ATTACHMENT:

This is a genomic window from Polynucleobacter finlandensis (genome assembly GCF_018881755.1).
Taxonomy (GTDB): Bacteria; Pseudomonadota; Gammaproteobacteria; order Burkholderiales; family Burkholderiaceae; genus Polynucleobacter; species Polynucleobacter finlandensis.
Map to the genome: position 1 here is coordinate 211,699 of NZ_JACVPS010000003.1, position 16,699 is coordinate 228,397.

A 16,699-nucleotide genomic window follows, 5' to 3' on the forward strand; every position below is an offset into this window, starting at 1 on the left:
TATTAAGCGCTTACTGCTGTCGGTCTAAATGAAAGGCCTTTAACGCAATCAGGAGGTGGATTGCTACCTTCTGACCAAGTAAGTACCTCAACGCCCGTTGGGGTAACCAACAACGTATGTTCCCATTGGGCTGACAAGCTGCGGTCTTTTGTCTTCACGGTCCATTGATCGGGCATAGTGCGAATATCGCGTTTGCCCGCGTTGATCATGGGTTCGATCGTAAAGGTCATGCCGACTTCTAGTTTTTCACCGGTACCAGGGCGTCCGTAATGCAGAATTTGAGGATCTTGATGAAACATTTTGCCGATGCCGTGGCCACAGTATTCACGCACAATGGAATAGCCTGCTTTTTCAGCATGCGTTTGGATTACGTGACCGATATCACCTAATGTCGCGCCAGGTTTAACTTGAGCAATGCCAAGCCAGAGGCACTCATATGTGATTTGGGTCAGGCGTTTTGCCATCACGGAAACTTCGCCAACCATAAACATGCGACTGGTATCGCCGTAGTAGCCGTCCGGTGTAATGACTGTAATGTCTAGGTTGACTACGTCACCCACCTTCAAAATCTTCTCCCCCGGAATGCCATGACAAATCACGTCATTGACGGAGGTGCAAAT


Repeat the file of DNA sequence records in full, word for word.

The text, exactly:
This is a genomic window from Polynucleobacter finlandensis (genome assembly GCF_018881755.1).
Taxonomy (GTDB): Bacteria; Pseudomonadota; Gammaproteobacteria; order Burkholderiales; family Burkholderiaceae; genus Polynucleobacter; species Polynucleobacter finlandensis.
Map to the genome: position 1 here is coordinate 211,699 of NZ_JACVPS010000003.1, position 16,699 is coordinate 228,397.

A 16,699-nucleotide genomic window follows, 5' to 3' on the forward strand; every position below is an offset into this window, starting at 1 on the left:
TATTAAGCGCTTACTGCTGTCGGTCTAAATGAAAGGCCTTTAACGCAATCAGGAGGTGGATTGCTACCTTCTGACCAAGTAAGTACCTCAACGCCCGTTGGGGTAACCAACAACGTATGTTCCCATTGGGCTGACAAGCTGCGGTCTTTTGTCTTCACGGTCCATTGATCGGGCATAGTGCGAATATCGCGTTTGCCCGCGTTGATCATGGGTTCGATCGTAAAGGTCATGCCGACTTCTAGTTTTTCACCGGTACCAGGGCGTCCGTAATGCAGAATTTGAGGATCTTGATGAAACATTTTGCCGATGCCGTGGCCACAGTATTCACGCACAATGGAATAGCCTGCTTTTTCAGCATGCGTTTGGATTACGTGACCGATATCACCTAATGTCGCGCCAGGTTTAACTTGAGCAATGCCAAGCCAGAGGCACTCATATGTGATTTGGGTCAGGCGTTTTGCCATCACGGAAACTTCGCCAACCATAAACATGCGACTGGTATCGCCGTAGTAGCCGTCCGGTGTAATGACTGTAATGTCTAGGTTGACTACGTCACCCACCTTCAAAATCTTCTCCCCCGGAATGCCATGACAAATCACGTCATTGACGGAGGTGCAAAT